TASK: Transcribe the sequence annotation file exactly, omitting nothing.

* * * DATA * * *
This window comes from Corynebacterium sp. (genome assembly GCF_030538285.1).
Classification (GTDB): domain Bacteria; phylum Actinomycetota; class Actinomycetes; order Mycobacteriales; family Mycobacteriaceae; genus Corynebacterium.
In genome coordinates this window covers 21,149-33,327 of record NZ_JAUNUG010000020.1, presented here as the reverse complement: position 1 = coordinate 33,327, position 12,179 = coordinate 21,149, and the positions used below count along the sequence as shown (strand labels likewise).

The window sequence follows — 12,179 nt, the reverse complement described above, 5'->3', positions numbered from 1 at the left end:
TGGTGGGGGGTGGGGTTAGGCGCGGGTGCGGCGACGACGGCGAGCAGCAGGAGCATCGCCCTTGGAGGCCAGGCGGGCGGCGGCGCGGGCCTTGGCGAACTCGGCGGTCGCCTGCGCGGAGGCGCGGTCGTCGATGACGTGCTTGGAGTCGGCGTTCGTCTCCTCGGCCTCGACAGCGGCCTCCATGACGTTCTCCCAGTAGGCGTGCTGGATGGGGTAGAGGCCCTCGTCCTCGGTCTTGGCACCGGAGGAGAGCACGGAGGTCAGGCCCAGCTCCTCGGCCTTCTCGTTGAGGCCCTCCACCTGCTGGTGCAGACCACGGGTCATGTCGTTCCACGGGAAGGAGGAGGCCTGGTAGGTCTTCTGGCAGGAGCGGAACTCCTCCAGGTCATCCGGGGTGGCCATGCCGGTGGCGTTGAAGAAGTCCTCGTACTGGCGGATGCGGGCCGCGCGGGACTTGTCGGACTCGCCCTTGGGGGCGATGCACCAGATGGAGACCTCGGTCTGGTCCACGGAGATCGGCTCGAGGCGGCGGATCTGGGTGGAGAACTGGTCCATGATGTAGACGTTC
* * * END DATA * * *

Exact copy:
This window comes from Corynebacterium sp. (genome assembly GCF_030538285.1).
Classification (GTDB): domain Bacteria; phylum Actinomycetota; class Actinomycetes; order Mycobacteriales; family Mycobacteriaceae; genus Corynebacterium.
In genome coordinates this window covers 21,149-33,327 of record NZ_JAUNUG010000020.1, presented here as the reverse complement: position 1 = coordinate 33,327, position 12,179 = coordinate 21,149, and the positions used below count along the sequence as shown (strand labels likewise).

The window sequence follows — 12,179 nt, the reverse complement described above, 5'->3', positions numbered from 1 at the left end:
TGGTGGGGGGTGGGGTTAGGCGCGGGTGCGGCGACGACGGCGAGCAGCAGGAGCATCGCCCTTGGAGGCCAGGCGGGCGGCGGCGCGGGCCTTGGCGAACTCGGCGGTCGCCTGCGCGGAGGCGCGGTCGTCGATGACGTGCTTGGAGTCGGCGTTCGTCTCCTCGGCCTCGACAGCGGCCTCCATGACGTTCTCCCAGTAGGCGTGCTGGATGGGGTAGAGGCCCTCGTCCTCGGTCTTGGCACCGGAGGAGAGCACGGAGGTCAGGCCCAGCTCCTCGGCCTTCTCGTTGAGGCCCTCCACCTGCTGGTGCAGACCACGGGTCATGTCGTTCCACGGGAAGGAGGAGGCCTGGTAGGTCTTCTGGCAGGAGCGGAACTCCTCCAGGTCATCCGGGGTGGCCATGCCGGTGGCGTTGAAGAAGTCCTCGTACTGGCGGATGCGGGCCGCGCGGGACTTGTCGGACTCGCCCTTGGGGGCGATGCACCAGATGGAGACCTCGGTCTGGTCCACGGAGATCGGCTCGAGGCGGCGGATCTGGGTGGAGAACTGGTCCATGATGTAGACGTTC